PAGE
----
Playbook: “History, with its repeated instances of racialist political strategy dating back many decades, only partially accounts for the party’s electoral woes. The true problem, as yet unaddressed by any Republican standard-bearer, originates in the ideology of modern conservatism. When the intellectual authors of the modern right created its doctrines in the 1950s, they drew on nineteenth-century political thought, borrowing explicitly from the great apologists for slavery, above all, the intellectually fierce South Carolinian John C. Calhoun. This is not to say conservatives today share Calhoun’s ideas about race. It is to say instead that the Calhoun revival, based on his complex theories of constitutional democracy, became the justification for conservative politicians to resist, ignore, or even overturn the will of the electoral majority.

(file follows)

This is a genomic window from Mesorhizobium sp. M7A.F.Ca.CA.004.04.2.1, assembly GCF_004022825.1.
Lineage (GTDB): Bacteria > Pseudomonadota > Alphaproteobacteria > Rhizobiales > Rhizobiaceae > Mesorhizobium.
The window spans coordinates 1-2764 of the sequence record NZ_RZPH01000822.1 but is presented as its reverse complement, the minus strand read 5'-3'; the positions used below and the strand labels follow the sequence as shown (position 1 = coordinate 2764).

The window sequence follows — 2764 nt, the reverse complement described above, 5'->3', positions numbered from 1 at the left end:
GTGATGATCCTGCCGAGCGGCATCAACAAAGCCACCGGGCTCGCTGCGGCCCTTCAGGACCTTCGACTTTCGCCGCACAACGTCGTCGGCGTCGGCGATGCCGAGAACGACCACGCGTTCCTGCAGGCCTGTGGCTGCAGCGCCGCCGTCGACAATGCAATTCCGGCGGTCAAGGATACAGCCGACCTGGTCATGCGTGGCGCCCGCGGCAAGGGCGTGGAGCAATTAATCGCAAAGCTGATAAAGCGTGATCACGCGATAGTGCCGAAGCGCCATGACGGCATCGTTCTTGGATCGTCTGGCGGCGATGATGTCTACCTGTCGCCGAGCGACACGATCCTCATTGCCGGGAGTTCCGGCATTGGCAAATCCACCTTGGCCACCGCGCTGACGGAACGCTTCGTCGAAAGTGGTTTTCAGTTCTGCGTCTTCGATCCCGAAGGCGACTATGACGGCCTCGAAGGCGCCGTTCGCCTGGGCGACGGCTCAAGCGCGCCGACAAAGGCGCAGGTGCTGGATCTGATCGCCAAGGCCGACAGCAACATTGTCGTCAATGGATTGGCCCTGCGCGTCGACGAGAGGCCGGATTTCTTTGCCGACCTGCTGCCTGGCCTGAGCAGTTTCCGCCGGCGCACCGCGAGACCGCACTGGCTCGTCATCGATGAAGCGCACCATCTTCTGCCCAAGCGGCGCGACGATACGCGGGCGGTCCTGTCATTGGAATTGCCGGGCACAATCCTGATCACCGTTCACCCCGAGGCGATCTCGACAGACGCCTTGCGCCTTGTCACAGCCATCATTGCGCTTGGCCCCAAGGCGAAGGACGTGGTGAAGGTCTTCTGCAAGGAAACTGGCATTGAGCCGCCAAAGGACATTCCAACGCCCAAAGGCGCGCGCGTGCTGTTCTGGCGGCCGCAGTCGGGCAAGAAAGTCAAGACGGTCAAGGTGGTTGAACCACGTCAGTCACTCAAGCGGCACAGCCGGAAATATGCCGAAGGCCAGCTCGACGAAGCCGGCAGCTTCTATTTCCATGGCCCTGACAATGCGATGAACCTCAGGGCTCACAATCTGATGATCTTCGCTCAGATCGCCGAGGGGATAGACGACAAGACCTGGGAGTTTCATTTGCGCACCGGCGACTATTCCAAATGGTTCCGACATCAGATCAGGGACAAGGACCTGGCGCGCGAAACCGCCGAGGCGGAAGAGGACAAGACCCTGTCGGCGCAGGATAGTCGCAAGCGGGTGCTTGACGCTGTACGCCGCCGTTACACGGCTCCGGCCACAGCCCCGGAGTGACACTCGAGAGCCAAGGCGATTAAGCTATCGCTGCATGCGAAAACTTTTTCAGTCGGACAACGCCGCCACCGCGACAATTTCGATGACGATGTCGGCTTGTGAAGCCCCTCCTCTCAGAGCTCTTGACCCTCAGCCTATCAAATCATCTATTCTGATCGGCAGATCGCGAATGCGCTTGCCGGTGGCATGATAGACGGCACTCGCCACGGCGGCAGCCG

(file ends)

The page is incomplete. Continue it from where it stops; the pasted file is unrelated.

“This is the politics of nullification , the doctrine, nearly as old as the republic itself, which holds that the states, singly or in concert, can defy federal actions by declaring them invalid or simply ignoring them. We hear the echoes of nullification in the venting of anti-government passions and also in campaigns to ‘starve government,’ curtail voter registration, repeal legislation, delegitimize presidents. There is a strong sectionalist bias in these efforts. They flourish in just the places Kevin Phillips identified as Republican strongholds-Plains, Mountain, but mainly Southern states, where change invites suspicion, especially when it seems invasive, and government is seen as an intrusive force.”
Admittedly, I’ve not yet had a chance to read more than Playbook’s summary. But, I will on the drive home – comments to follow.